atmosphere, which has led to several residents formally complaining against the restaurants. Though social media and rankings have helped introduce more sound management techniques, and uniforms are now required in most of the restaurants, informal practices still tend to generate chaos when it comes to parking, buying take-out, and/or dealing with the line of patrons forced to wait for open tables on the sidewalks.
In closing, the Samanes-Guayacanes restaurant scene, informally sprouting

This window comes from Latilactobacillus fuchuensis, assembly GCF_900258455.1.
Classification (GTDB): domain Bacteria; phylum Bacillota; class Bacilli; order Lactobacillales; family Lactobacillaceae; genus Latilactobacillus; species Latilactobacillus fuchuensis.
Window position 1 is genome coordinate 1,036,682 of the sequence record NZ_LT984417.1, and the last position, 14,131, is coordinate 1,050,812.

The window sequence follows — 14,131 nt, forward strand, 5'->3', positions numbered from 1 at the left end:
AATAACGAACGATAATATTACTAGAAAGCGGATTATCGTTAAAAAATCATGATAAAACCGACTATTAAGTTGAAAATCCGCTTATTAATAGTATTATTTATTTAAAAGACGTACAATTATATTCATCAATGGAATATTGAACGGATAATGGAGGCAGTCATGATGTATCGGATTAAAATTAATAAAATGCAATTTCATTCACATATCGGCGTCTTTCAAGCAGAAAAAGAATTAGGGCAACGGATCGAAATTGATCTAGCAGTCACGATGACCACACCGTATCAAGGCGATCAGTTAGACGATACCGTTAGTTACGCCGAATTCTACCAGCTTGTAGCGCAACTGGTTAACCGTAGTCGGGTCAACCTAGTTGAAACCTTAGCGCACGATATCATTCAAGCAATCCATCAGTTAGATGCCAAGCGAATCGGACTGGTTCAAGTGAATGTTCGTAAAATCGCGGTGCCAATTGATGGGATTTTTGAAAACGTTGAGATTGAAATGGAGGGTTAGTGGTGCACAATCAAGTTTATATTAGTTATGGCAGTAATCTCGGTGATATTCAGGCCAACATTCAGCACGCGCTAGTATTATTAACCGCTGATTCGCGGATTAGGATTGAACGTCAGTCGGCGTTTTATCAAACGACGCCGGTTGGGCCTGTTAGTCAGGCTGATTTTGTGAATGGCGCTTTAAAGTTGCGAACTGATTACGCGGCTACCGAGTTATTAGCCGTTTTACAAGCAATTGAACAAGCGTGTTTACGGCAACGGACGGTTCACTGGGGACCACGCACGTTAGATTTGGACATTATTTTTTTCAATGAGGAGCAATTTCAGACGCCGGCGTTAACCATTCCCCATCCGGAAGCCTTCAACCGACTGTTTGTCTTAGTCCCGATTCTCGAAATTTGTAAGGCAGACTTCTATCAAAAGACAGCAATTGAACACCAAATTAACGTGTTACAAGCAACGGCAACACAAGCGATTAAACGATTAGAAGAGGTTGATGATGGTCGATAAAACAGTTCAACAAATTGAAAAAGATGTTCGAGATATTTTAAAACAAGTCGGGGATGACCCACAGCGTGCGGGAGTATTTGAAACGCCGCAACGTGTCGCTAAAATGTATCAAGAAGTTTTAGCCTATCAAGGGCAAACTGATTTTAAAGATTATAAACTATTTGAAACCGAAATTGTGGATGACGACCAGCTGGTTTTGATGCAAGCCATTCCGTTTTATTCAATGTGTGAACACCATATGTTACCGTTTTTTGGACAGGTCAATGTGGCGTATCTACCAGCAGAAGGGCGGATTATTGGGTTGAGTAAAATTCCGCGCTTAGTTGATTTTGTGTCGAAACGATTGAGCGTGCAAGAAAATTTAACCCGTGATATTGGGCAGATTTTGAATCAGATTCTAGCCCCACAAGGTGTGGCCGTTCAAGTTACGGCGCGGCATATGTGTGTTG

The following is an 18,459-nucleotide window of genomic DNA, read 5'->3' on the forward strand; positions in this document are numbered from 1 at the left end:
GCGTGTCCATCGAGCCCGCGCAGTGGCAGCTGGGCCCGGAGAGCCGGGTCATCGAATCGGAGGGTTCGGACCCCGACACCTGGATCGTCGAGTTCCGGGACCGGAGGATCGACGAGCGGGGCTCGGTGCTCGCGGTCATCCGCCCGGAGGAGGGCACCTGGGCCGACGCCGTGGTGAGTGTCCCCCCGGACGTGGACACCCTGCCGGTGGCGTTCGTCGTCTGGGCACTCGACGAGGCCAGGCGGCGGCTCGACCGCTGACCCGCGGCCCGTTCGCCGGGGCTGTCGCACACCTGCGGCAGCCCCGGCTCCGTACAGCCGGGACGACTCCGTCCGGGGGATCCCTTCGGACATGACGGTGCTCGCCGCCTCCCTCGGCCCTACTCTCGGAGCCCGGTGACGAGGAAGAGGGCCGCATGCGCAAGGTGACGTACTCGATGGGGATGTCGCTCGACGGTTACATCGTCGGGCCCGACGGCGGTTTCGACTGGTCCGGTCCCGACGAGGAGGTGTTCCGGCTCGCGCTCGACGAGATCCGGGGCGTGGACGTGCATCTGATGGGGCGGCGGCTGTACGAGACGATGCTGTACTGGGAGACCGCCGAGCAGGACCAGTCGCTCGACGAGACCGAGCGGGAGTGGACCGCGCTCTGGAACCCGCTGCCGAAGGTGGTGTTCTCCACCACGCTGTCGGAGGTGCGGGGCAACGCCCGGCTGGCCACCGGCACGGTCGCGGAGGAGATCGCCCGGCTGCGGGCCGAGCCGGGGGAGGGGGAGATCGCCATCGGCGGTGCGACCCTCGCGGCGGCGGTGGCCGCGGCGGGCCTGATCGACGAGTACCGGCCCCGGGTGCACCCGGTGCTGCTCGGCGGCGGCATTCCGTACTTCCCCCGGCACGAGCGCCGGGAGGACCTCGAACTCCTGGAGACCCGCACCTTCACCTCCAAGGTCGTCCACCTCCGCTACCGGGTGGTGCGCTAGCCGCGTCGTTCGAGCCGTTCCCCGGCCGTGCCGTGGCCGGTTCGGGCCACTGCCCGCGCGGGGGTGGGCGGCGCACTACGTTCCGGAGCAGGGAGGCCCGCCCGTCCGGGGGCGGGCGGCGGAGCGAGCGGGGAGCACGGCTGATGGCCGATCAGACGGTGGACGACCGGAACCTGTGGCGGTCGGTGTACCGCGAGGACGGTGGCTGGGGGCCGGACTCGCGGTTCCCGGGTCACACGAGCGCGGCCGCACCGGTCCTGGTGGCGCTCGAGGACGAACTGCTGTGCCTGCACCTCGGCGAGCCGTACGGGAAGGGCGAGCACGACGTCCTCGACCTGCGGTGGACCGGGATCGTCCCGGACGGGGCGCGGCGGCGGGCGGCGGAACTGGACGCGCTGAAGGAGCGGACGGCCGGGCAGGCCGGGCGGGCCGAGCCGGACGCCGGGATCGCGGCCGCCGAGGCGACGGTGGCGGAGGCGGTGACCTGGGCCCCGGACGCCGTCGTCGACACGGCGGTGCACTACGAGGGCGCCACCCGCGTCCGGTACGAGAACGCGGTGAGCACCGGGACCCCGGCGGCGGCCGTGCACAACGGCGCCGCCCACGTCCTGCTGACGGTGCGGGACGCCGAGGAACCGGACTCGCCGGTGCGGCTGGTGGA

from economic necessity, has generated a vibrant food culture geared towards innovation and hybridization. These sort of restaurants typically appeared only in more upscale or central areas of the city prior to this period. At the same time, the lack of proper planning and infrastructural arrangements has hindered even further development of the sector, though it currently offers employment for informal parking attendants, and the movement has led to a decrease in street crime in that area. Until this moment there hasn’t been a fire or other clear safety hazard which would have put the area into the spotlight, but long-term health consequences from inhaling barbeque smoke for the nearby residents has been an issue. Likewise, knowing the finicky nature of Guayaquil’s restaurant scene, one might question what will become of the area when the heavy hitters either pack it up or move to more adequate installations? Until then, it appears that one of the city’s more dynamic gastronomic frontiers, which grew from the garages of local residents, has reconfigured the middle-class dining experience in the city, slowly but surely building up a “world-class” aesthetic through a criollo modernity and a tropical-mestizo culinary repertoire.